Redskins is a Powerful Name
Many Native Americans do not find the Redskins name offensive, and instead are more concerned with other issues facing their community
Get the Facts from RedskinsFacts.com
Visit RedskinsFacts.com for the truth behind the Washington Redskins name.
Tom & Jerry in Redskin Blues 
Redskins gallop in circles around Tom and Jerry's stagecoach as the parties exchange fire. The coach gets wrecked, but the boys use clubs to fend off the flying arrows and tomahawks. They then escape up a cliffside via a makeshift ladder. The Indians fly up after them, using their headdresses as wings. Tom and Jerry are caught and tied to stakes before the fat, cloaked Chief. As Indian girls dance around the stakes, Tom and Jerry play xylophone music on the firewood at their feet. Just before the firewood is set aflame, Jerry blows a horn to call for rescue; the cavalry, planes, tanks and even ships arrive. The Chief is captured, but only until he unleashes his secret weapon — a mouse. The vermin is seen as such a threat that the armed forces flee instantly, leaving Tom and Jerry to "hop" home, still tied to the stakes. An unremarkable wild west cartoon is improved by the comedy of the unexpected. Numerous seemingly fat, cloaked Indians are unwrapped to reveal beautiful girls; when the cavalry leader uncloaks the Chief, he's revealed as a Jewish caricature. The Jewish Indian was a standard vaudeville gag at the time, in part the result of Fanny Brice's hit song on the theme (I'm an Indian).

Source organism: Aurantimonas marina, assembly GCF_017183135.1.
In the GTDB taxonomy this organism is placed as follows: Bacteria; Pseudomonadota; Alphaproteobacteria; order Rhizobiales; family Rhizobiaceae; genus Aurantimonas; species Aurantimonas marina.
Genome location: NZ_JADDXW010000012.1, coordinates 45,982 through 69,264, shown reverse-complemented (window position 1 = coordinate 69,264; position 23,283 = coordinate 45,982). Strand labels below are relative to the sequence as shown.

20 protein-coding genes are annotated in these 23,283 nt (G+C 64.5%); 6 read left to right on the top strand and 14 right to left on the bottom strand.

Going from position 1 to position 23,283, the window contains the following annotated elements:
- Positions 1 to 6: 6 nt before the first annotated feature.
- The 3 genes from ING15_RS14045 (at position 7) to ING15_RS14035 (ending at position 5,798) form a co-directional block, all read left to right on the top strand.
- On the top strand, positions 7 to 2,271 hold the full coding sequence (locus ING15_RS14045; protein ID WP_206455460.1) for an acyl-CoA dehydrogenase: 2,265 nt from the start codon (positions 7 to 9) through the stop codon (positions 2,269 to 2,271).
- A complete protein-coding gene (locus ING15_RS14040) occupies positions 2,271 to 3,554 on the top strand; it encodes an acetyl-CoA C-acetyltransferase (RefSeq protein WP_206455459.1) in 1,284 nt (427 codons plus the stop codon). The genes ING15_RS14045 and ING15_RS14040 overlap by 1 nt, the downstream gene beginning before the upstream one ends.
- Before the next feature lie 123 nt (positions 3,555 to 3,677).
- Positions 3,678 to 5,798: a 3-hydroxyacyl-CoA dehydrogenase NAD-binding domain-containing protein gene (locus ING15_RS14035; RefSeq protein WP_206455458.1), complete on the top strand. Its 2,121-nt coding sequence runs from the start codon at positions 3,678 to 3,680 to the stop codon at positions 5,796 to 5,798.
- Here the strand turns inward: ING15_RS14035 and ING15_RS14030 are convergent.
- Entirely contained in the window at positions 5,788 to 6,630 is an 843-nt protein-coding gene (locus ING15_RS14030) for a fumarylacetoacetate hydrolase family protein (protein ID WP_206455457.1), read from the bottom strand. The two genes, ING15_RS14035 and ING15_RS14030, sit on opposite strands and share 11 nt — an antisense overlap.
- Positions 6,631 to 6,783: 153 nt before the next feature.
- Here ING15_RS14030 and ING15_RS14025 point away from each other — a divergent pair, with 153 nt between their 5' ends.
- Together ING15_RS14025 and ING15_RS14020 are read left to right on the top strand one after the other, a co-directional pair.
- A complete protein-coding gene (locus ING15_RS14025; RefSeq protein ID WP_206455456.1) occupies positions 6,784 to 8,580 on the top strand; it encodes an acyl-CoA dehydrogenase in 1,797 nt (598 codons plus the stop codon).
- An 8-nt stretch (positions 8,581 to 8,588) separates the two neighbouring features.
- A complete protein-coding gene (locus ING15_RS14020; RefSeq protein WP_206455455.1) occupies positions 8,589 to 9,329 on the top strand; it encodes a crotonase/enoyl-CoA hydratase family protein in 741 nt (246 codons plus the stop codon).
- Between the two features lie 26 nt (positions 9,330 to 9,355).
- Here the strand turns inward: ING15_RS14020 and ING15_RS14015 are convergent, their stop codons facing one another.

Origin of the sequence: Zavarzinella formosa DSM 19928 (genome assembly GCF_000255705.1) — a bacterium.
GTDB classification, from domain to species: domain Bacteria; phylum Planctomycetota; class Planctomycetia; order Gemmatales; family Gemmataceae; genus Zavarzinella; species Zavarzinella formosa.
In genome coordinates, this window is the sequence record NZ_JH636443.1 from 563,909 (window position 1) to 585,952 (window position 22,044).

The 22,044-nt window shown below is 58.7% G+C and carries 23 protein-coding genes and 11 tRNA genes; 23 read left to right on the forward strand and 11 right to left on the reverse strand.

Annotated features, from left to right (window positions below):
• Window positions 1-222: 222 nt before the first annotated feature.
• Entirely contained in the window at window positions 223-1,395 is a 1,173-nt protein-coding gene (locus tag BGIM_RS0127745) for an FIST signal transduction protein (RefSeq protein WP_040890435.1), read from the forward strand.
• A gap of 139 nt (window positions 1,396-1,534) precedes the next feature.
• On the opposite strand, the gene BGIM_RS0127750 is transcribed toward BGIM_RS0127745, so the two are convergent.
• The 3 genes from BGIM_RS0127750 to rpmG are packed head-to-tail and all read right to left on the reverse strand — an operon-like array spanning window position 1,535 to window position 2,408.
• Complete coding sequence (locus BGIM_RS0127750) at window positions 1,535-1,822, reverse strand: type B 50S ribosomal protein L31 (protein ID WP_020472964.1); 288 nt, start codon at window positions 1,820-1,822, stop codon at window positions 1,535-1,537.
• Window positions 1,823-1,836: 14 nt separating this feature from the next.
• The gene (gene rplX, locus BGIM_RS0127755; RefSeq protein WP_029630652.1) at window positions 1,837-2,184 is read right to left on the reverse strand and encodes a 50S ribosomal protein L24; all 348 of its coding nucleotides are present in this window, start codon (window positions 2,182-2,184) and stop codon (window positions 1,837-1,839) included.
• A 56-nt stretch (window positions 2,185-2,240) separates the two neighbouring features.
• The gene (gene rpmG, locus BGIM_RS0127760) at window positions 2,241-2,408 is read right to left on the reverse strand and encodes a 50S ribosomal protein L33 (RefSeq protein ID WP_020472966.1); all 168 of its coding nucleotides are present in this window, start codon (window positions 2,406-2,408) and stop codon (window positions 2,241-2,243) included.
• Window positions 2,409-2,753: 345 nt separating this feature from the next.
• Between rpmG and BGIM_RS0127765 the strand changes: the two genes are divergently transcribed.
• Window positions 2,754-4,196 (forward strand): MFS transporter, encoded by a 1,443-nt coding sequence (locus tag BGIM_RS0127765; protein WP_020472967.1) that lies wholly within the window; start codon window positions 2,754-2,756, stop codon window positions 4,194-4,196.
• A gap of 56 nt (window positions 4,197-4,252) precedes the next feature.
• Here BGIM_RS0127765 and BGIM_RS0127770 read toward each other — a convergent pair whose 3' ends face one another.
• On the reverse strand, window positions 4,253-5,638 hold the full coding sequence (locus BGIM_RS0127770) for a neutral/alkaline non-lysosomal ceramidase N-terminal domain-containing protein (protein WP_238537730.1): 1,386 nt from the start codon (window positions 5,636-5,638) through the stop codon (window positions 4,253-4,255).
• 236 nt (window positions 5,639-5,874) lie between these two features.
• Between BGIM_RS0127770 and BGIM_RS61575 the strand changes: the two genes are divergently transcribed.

Dan Snyder: Look at the History
OTL: "The name of our football team is the name of our football team"